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NOVA: Hunting The Edge Of Space

Airs Wednesday, September 5, 2012 at 9 p.m. & 10 p.m. on KPBS TV

Above: The Apache Point Observatory near Cloudcroft, New Mexico, is home of the Sloan Digital Sky Survey, one of the most ambitious and influential sky surveys in the history of astronomy. From 2001 to 2008, Apache Point’s telescope recorded deep, colorful images covering more than a quarter of the sky and mapped more than 930,000 galaxies.

In a two-hour special, NOVA examines how a simple instrument, the telescope, has fundamentally changed our understanding of our place in the universe. What began as a curiosity — two spectacle lenses held a foot apart — ultimately revolutionized human thought across science, philosophy and religion.

In 1783, working in England, the German-born amateur astronomer William Herschel built a 20-foot-long reflecting telescope. With a metal mirror more than 18 inches in diameter, it was the most powerful telescope of its day.
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Above: In 1783, working in England, the German-born amateur astronomer William Herschel built a 20-foot-long reflecting telescope. With a metal mirror more than 18 inches in diameter, it was the most powerful telescope of its day.

“Hunting the Edge of Space” takes viewers on a global adventure of discovery, dramatizing the innovations in technology and the achievements in science that have marked the rich history of the telescope.

This tale of human ingenuity involves some of the most colorful figures of the scientific world — Galileo, Kepler, Newton, William Herschel, George Hale and Edwin Hubble — leading up to today’s colossal telescopes, housed in space-age cathedrals or orbiting high above the Earth.

Now, at the center of an international space race, a new generation of ever-larger telescopes is poised to reveal answers to longstanding questions about our universe — and, in turn, to raise new questions.

The 40-inch refracting telescope at Yerkes Observatory in Wisconsin.
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Above: The 40-inch refracting telescope at Yerkes Observatory in Wisconsin.

Part One: "The Mystery Of The Milky Way" airs Wednesday, September 5 at 9 p.m. - Three centuries of engineering have produced telescopes far beyond Galileo’s simple spyglass. Perched on mountaintops, orbiting the Earth and even circling other planets, these telescopes are revealing the solar system in detail Galileo could only dream of.

This episode brings viewers up close with today’s most powerful telescopes and embarks on a stunning journey to the planets and moons now being imaged as never before in history.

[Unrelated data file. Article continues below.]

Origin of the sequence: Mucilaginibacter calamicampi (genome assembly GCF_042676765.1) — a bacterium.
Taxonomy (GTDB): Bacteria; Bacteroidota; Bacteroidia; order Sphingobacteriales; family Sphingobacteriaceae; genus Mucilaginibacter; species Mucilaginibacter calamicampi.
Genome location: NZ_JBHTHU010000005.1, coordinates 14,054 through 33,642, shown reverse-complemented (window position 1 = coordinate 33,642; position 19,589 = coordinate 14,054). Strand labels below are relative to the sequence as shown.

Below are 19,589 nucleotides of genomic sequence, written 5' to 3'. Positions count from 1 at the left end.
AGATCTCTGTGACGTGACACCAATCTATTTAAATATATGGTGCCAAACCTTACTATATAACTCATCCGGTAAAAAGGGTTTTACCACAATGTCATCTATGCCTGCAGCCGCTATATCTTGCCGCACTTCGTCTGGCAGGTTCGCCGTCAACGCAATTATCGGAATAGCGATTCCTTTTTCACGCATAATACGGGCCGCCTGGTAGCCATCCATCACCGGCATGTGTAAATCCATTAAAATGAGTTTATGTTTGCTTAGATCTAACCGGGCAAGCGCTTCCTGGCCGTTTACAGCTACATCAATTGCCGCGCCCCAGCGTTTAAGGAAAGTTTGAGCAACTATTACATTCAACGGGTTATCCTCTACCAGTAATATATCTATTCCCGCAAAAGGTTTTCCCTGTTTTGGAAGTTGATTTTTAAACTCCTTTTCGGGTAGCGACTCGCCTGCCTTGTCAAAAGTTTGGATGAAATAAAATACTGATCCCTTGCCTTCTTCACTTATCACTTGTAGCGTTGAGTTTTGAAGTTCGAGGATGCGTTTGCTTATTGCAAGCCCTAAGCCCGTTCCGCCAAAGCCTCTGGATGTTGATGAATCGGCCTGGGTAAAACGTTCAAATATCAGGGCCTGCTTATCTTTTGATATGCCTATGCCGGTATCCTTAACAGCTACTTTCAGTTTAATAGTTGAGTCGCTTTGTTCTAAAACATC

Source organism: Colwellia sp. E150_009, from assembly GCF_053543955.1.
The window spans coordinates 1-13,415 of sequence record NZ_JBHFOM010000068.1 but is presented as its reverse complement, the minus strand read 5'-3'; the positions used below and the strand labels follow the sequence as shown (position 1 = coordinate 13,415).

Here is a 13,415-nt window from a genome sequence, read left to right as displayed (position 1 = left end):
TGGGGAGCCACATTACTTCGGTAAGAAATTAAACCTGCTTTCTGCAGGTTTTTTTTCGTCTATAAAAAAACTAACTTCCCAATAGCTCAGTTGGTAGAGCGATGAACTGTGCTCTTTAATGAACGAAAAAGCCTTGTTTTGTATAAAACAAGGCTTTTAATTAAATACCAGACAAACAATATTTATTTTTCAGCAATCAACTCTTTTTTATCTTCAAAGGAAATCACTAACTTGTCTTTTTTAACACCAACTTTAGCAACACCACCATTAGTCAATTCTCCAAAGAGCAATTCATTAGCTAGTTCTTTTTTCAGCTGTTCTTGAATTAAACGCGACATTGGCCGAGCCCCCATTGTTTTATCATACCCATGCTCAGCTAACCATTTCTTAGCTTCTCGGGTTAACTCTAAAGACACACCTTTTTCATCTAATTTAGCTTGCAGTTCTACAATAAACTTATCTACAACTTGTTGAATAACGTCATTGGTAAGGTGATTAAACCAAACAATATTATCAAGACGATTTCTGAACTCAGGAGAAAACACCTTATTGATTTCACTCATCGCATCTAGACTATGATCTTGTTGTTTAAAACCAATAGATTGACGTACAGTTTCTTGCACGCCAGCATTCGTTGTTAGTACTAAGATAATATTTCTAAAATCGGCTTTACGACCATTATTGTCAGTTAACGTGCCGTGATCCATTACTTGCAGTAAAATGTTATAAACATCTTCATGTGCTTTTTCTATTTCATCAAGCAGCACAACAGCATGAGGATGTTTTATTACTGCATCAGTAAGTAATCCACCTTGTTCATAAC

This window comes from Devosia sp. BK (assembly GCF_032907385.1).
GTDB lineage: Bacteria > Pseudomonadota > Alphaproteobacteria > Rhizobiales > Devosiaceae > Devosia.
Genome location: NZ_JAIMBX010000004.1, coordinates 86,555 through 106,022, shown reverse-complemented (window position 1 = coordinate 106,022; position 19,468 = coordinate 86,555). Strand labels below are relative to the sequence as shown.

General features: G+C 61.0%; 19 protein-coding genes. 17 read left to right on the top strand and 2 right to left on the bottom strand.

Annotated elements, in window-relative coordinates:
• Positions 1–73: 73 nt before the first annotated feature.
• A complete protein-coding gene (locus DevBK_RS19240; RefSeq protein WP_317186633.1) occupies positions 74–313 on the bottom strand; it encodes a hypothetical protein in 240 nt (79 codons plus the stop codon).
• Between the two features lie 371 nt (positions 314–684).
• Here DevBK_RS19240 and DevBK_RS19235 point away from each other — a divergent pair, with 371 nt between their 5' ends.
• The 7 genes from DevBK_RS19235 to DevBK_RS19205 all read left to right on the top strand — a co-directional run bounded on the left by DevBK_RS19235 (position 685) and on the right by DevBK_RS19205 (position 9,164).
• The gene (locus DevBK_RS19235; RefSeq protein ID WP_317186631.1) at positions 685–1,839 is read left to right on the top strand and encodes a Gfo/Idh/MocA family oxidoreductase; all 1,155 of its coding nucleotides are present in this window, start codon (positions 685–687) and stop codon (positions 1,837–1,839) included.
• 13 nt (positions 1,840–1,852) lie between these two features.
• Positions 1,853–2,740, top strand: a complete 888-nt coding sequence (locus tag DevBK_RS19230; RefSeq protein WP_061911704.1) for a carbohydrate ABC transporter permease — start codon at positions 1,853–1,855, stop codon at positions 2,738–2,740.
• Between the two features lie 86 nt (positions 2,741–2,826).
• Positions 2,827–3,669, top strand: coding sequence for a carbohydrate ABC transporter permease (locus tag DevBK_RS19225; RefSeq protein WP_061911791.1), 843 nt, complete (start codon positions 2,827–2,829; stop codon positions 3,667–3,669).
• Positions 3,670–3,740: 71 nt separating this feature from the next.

This image of barred spiral galaxy NGC 6217 is the first image of a celestial object taken with the newly repaired Advanced Camera for Surveys (ACS) aboard the Hubble Space Telescope. The barred spiral galaxy NGC 6217 was photographed on June 13 and July 8, 2009.
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Above: This image of barred spiral galaxy NGC 6217 is the first image of a celestial object taken with the newly repaired Advanced Camera for Surveys (ACS) aboard the Hubble Space Telescope. The barred spiral galaxy NGC 6217 was photographed on June 13 and July 8, 2009.

Part Two: "The Ever Expanding Universe" airs Wednesday, September 5 at 10 p.m. - From the discovery that the Milky Way is just one galaxy among billions to the stunning revelation that these galaxies are speeding away from each other faster every second, this episode investigates the universe’s distant past — and its future.

Now, modern telescopes have added a mysterious new twist to the plot: The vast majority of the stuff of the universe is invisible, tied up in dark matter and dark energy. But what are these mysterious dark forces?

A new generation of telescopes is embarking on a mission impossible to see the unseeable and answer one of the greatest unsolved mysteries of the cosmos.

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Video

Hunting The Edge Of Space: The Mystery Of The Milky Way

Your browser does not support this object. Content can be viewed at actual source page: http://video.kpbs.org/video/1456686369

Watch Hunting the Edge of Space: Part 1 on PBS. See more from NOVA.

Video

Hunting The Edge Of Space: The Ever Expanding Universe

Your browser does not support this object. Content can be viewed at actual source page: http://video.kpbs.org/video/1463392610

Watch Hunting the Edge of Space: Part 2 on PBS. See more from NOVA.